Next, here’s what to do when fights break out
One valuable part of Siblings Without Rivalry is when the authors outline step-by-step how parents should respond when confronted with a sibling fight.
Even if you do your best to influence sibling relationships positively, fights are still bound to happen. But rather than just reacting when they do, take a step back, a deep breath, and act on the following advice. Not only can your actions make a huge difference in resolving the conflict in the moment, but you’ll also be decreasing the chance others one will arise in the future.
The best part of this formula is that it not only reduces tension immediately, but can also reduce the possibility that similar arguments will escalate in the future. That’s because this process also shows kids themselves the most effective ways to resolve conflicts.
The steps are:
- Start by acknowledging each child’s anger towards each other.
- Listen to each sibling’s side with respect.
- Show appreciation for the difficulty of the problem.
- Tell your kids you have faith that they can work this out on their own.
- Leave the room.
These steps allow kids to feel heard but take you, the parent, out of the equation of solving the problem.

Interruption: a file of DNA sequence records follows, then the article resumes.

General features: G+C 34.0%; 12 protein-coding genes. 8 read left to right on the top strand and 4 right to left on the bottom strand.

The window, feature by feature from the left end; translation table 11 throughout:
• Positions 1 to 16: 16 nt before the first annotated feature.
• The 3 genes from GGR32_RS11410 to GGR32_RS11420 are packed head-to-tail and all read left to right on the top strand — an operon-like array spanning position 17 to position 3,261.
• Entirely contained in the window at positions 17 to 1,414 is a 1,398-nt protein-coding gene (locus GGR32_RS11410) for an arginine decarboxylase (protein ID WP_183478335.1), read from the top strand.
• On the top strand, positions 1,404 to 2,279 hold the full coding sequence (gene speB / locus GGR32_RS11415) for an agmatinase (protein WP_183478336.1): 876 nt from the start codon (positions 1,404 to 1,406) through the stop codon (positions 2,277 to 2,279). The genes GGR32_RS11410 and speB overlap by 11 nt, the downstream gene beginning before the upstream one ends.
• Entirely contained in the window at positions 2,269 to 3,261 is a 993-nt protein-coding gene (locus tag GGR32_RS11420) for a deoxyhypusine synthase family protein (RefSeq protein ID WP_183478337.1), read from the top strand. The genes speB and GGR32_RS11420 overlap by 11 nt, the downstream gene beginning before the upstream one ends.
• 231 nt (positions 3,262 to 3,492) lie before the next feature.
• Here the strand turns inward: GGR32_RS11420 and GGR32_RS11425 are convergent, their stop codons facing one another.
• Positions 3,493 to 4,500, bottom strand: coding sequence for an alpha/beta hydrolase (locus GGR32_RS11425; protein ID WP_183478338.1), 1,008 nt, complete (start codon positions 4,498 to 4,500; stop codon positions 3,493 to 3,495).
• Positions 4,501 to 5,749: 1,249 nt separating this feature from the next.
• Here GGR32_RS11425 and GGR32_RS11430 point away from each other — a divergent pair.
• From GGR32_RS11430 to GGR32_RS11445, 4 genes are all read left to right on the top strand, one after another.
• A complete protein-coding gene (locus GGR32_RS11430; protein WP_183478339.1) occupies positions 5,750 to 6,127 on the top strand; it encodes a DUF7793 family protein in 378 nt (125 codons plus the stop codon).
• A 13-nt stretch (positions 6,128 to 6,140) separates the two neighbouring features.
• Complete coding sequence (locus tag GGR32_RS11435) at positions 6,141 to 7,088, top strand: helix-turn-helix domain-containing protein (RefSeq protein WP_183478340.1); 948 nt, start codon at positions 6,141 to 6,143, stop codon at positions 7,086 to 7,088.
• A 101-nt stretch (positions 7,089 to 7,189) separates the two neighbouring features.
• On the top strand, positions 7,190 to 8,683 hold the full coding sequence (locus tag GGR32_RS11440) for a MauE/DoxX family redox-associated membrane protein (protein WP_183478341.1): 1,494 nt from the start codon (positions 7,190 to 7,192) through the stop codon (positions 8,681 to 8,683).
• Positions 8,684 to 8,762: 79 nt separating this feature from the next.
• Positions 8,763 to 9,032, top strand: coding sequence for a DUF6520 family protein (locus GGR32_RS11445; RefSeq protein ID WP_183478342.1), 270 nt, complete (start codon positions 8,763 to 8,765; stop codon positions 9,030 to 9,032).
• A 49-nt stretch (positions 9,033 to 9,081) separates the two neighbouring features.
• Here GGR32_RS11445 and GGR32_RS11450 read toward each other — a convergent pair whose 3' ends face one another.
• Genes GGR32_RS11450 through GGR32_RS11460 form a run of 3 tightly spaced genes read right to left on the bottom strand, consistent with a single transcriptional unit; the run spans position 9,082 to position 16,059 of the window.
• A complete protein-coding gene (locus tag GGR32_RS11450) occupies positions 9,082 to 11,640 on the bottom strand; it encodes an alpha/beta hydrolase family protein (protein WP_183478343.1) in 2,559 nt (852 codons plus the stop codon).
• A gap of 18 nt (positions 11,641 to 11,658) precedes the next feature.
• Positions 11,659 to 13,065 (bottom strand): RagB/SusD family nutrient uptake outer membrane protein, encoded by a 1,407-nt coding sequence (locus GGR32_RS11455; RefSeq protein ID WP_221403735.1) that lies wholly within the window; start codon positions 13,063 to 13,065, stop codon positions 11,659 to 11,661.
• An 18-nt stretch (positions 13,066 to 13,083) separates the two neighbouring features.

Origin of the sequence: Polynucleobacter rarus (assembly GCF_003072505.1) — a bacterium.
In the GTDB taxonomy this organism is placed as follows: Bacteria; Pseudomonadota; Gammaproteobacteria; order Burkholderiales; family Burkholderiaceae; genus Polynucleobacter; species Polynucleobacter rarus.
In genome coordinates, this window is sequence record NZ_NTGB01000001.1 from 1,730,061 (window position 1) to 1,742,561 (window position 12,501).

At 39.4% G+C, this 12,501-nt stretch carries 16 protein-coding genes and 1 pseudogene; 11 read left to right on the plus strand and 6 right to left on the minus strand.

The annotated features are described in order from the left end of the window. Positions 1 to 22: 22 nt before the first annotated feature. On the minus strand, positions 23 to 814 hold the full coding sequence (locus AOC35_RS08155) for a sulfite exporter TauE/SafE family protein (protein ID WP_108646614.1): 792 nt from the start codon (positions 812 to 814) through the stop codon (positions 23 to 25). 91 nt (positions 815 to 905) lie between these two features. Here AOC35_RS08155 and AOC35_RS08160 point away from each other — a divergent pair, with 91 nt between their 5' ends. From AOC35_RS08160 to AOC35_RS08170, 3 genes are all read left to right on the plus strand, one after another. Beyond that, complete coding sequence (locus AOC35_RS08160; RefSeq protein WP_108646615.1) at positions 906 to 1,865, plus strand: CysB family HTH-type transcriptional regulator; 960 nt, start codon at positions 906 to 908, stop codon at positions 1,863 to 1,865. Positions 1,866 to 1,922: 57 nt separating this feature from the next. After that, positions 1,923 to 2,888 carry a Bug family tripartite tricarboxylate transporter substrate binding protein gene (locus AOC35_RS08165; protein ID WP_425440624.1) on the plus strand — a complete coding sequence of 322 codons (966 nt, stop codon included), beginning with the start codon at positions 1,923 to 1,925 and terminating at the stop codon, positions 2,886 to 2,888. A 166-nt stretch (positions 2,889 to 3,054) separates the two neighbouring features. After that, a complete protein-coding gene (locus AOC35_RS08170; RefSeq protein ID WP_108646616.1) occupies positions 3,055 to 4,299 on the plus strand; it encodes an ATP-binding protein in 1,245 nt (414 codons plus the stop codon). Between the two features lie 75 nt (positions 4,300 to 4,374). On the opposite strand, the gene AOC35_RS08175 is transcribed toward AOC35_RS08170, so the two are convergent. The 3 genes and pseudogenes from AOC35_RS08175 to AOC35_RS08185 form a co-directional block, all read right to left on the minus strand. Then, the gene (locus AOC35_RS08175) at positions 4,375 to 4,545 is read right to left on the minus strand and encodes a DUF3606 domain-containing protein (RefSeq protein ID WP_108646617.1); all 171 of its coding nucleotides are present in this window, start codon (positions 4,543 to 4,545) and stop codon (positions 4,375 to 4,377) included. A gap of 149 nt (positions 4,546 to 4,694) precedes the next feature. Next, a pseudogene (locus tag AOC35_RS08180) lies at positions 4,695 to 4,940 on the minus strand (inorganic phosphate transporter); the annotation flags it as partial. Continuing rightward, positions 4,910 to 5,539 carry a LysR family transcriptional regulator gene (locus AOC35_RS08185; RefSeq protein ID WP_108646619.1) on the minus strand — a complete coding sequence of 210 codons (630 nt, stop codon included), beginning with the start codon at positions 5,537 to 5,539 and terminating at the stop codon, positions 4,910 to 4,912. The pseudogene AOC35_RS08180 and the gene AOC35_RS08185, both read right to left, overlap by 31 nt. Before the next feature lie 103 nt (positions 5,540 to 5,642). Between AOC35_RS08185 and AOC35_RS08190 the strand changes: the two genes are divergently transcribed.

(Note that within Siblings Without Rivalry the authors also explain two other formulas they use for very difficult conflicts and potentially dangerous situations.)
Acknowledging kids’ feelings goes a long way
The first item on the list deserves special attention, partly because it can be counter-intuitive.
A child’s complicated emotions can come out as hateful, mean, or even downright disturbing attacks on a sibling they feel in competition with. In those situations, any parent’s natural instinct might be to dismiss those negative feelings or to criticize the child for acting out, in an attempt to shut down the negativity.
But an important way to ease the tension and work to prevent future fights among siblings, is to acknowledge the negative feelings each child is feeling and expressing.
This may seem counterintuitive. Shouldn’t the child expressing the bad behavior know and understand what they did wrong?
Yes. But not right away.
It’s helpful to first consider the motive behind the bad behavior. For most children, acting out, especially towards their sibling, is an effort to try to be heard and understood.
So acknowledging this child’s feelings (though not condoning the associated bad behavior) lets the child feel heard. This can immediately calm a situation, making it easier to begin working towards a resolution.